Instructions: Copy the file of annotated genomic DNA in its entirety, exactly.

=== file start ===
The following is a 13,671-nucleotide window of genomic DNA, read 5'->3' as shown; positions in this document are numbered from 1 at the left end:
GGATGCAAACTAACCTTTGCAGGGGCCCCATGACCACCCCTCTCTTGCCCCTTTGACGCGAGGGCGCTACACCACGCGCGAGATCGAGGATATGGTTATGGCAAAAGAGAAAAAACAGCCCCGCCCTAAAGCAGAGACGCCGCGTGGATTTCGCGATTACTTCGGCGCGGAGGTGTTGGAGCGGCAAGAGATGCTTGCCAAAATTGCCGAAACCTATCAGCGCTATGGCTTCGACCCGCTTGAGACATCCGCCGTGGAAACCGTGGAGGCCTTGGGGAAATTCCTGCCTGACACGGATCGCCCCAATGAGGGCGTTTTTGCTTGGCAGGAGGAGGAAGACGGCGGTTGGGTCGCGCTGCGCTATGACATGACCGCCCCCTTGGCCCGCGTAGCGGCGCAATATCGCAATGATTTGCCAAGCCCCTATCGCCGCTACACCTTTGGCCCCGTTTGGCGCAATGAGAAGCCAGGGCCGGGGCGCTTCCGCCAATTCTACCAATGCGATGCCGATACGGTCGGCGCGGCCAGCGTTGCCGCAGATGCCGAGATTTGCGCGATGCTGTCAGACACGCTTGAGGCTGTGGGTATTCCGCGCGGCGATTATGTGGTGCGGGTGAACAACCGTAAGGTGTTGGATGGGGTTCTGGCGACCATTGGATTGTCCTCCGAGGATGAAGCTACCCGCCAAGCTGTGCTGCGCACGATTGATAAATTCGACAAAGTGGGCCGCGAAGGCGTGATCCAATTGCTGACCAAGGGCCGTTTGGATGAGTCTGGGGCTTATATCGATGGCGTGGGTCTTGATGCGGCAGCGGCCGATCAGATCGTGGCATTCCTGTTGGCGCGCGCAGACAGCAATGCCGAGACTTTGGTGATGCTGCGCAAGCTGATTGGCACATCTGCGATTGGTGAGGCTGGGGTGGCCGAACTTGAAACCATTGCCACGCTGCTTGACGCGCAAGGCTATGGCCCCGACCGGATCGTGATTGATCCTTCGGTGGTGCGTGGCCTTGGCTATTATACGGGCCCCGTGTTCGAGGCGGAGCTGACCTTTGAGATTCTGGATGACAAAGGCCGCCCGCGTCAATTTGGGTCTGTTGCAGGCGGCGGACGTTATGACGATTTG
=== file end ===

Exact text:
The following is a 13,671-nucleotide window of genomic DNA, read 5'->3' as shown; positions in this document are numbered from 1 at the left end:
GGATGCAAACTAACCTTTGCAGGGGCCCCATGACCACCCCTCTCTTGCCCCTTTGACGCGAGGGCGCTACACCACGCGCGAGATCGAGGATATGGTTATGGCAAAAGAGAAAAAACAGCCCCGCCCTAAAGCAGAGACGCCGCGTGGATTTCGCGATTACTTCGGCGCGGAGGTGTTGGAGCGGCAAGAGATGCTTGCCAAAATTGCCGAAACCTATCAGCGCTATGGCTTCGACCCGCTTGAGACATCCGCCGTGGAAACCGTGGAGGCCTTGGGGAAATTCCTGCCTGACACGGATCGCCCCAATGAGGGCGTTTTTGCTTGGCAGGAGGAGGAAGACGGCGGTTGGGTCGCGCTGCGCTATGACATGACCGCCCCCTTGGCCCGCGTAGCGGCGCAATATCGCAATGATTTGCCAAGCCCCTATCGCCGCTACACCTTTGGCCCCGTTTGGCGCAATGAGAAGCCAGGGCCGGGGCGCTTCCGCCAATTCTACCAATGCGATGCCGATACGGTCGGCGCGGCCAGCGTTGCCGCAGATGCCGAGATTTGCGCGATGCTGTCAGACACGCTTGAGGCTGTGGGTATTCCGCGCGGCGATTATGTGGTGCGGGTGAACAACCGTAAGGTGTTGGATGGGGTTCTGGCGACCATTGGATTGTCCTCCGAGGATGAAGCTACCCGCCAAGCTGTGCTGCGCACGATTGATAAATTCGACAAAGTGGGCCGCGAAGGCGTGATCCAATTGCTGACCAAGGGCCGTTTGGATGAGTCTGGGGCTTATATCGATGGCGTGGGTCTTGATGCGGCAGCGGCCGATCAGATCGTGGCATTCCTGTTGGCGCGCGCAGACAGCAATGCCGAGACTTTGGTGATGCTGCGCAAGCTGATTGGCACATCTGCGATTGGTGAGGCTGGGGTGGCCGAACTTGAAACCATTGCCACGCTGCTTGACGCGCAAGGCTATGGCCCCGACCGGATCGTGATTGATCCTTCGGTGGTGCGTGGCCTTGGCTATTATACGGGCCCCGTGTTCGAGGCGGAGCTGACCTTTGAGATTCTGGATGACAAAGGCCGCCCGCGTCAATTTGGGTCTGTTGCAGGCGGCGGACGTTATGACGATTTG